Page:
SEATTLE – Actor Patrick Dempsey and his business partner in the venture that acquired Tully’s Coffee out of bankruptcy have dissolved their partnership.
In a joint statement late Friday, the “Grey’s Anatomy” star and California lawyer Michael Avenatti said their legal dispute has been “fully resolved to the satisfaction of all concerned.”
Dubbed “McDreamy” on the TV hospital drama, Dempsey was the public face of the successful bid. He said Friday he was “happy to have been a part of the effort that brought awareness to the Tully’s brand.”
Court documents filed Aug. 20 in Dempsey’s King County Superior Court lawsuit against Avenatti said the lawyer initially was the sole owner of Global Baristas LLC. The documents say Dempsey joined Global Baristas a short time later. The ownership group prevailed against other bidders including Starbucks in an auction last January that included more than 40 Puget Sound-area Tully’s stores.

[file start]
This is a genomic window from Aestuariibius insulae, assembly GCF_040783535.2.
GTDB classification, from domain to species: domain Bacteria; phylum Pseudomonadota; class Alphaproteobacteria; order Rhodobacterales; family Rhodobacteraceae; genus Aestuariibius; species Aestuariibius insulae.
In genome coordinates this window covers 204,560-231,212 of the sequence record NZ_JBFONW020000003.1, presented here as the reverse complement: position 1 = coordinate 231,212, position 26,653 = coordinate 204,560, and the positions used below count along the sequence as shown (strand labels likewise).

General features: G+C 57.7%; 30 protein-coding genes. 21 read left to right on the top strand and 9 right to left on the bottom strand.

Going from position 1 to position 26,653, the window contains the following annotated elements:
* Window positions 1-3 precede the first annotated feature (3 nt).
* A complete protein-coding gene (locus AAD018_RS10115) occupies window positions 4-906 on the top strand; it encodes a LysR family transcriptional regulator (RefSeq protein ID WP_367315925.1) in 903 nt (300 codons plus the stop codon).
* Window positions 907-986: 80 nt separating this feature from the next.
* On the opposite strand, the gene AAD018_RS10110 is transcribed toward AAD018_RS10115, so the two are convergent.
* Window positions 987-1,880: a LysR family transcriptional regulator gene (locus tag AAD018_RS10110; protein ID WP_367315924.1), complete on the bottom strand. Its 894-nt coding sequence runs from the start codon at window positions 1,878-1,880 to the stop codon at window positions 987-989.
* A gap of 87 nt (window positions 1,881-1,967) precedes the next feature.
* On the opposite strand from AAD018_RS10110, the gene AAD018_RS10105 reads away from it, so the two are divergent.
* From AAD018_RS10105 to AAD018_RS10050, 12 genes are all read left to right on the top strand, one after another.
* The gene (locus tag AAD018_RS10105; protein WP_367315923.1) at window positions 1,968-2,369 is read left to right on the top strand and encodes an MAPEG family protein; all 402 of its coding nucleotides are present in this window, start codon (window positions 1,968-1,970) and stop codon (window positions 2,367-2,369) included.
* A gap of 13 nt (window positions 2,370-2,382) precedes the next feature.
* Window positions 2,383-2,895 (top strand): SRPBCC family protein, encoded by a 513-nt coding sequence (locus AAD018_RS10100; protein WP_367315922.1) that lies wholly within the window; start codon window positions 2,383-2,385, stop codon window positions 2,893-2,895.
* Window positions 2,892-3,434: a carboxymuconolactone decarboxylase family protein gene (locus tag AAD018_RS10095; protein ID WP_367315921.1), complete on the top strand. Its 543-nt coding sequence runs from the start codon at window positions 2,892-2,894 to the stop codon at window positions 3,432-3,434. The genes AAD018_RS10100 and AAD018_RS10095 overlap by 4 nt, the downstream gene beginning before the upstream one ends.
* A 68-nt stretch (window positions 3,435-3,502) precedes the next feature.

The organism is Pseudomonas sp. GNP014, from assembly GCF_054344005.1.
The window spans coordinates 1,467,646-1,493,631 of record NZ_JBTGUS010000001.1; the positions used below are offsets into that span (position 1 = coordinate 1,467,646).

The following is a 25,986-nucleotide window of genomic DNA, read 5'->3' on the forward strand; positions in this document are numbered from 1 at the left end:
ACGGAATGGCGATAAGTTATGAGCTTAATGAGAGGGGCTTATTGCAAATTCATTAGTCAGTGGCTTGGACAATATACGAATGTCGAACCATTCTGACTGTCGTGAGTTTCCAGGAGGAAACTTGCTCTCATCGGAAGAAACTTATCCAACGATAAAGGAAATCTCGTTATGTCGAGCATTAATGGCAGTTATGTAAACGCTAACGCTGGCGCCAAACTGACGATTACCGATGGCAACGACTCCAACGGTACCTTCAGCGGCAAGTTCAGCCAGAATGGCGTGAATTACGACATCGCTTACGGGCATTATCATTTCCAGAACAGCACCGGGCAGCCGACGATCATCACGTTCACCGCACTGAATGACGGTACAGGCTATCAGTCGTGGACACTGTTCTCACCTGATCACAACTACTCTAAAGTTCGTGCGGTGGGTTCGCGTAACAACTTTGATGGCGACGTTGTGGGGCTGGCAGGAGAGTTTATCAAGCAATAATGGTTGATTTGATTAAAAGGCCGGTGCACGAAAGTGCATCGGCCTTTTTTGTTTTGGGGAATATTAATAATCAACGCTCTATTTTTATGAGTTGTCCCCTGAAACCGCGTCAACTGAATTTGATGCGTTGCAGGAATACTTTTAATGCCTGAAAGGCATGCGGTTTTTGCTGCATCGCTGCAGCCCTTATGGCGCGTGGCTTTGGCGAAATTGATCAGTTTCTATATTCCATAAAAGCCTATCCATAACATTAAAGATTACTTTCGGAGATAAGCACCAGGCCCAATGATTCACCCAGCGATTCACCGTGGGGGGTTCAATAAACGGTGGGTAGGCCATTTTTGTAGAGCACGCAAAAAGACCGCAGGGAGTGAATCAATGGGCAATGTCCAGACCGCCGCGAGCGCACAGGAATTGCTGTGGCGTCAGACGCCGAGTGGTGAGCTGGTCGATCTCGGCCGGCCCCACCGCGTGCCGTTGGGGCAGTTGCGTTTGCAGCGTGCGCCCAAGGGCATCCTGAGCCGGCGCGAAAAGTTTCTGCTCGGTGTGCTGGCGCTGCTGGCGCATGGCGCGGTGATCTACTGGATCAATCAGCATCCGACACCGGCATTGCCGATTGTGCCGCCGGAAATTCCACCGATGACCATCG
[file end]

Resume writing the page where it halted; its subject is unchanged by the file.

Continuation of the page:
In the court papers, Dempsey said his decision to participate in Global Baristas was based, in part, on his understanding that Avenatti was committing sufficient cash to both fund the acquisition and provide working capital to operate the stores. The deal finally closed June 30.
Instead, Dempsey alleged that Avenatti used Global Baristas to borrow $2 million for working capital without telling him.
In the joint statement, Dempsey said he wished “the Company and Michael all the best” and added, “I am happy that we have resolved our differences and have put this behind us.”
Avenatti, “with other investors and the management team, will be moving forward with Tully’s, a great company with a great product,” Avenatti spokeswoman Suzy Quinn said.
A report on the dispute was first carried in The Seattle Times.
The successful Tully’s bid from Global Baristas was for about $9.2 million.
After the auction, Dempsey made an appearance at a Tully’s near Pike Place Market, shaking hands with workers and greeting customers before visiting other stores.
Previous Tully’s owner TC Global Inc. filed for Chapter 11 bankruptcy protection in October, citing lease obligations and underperforming stores.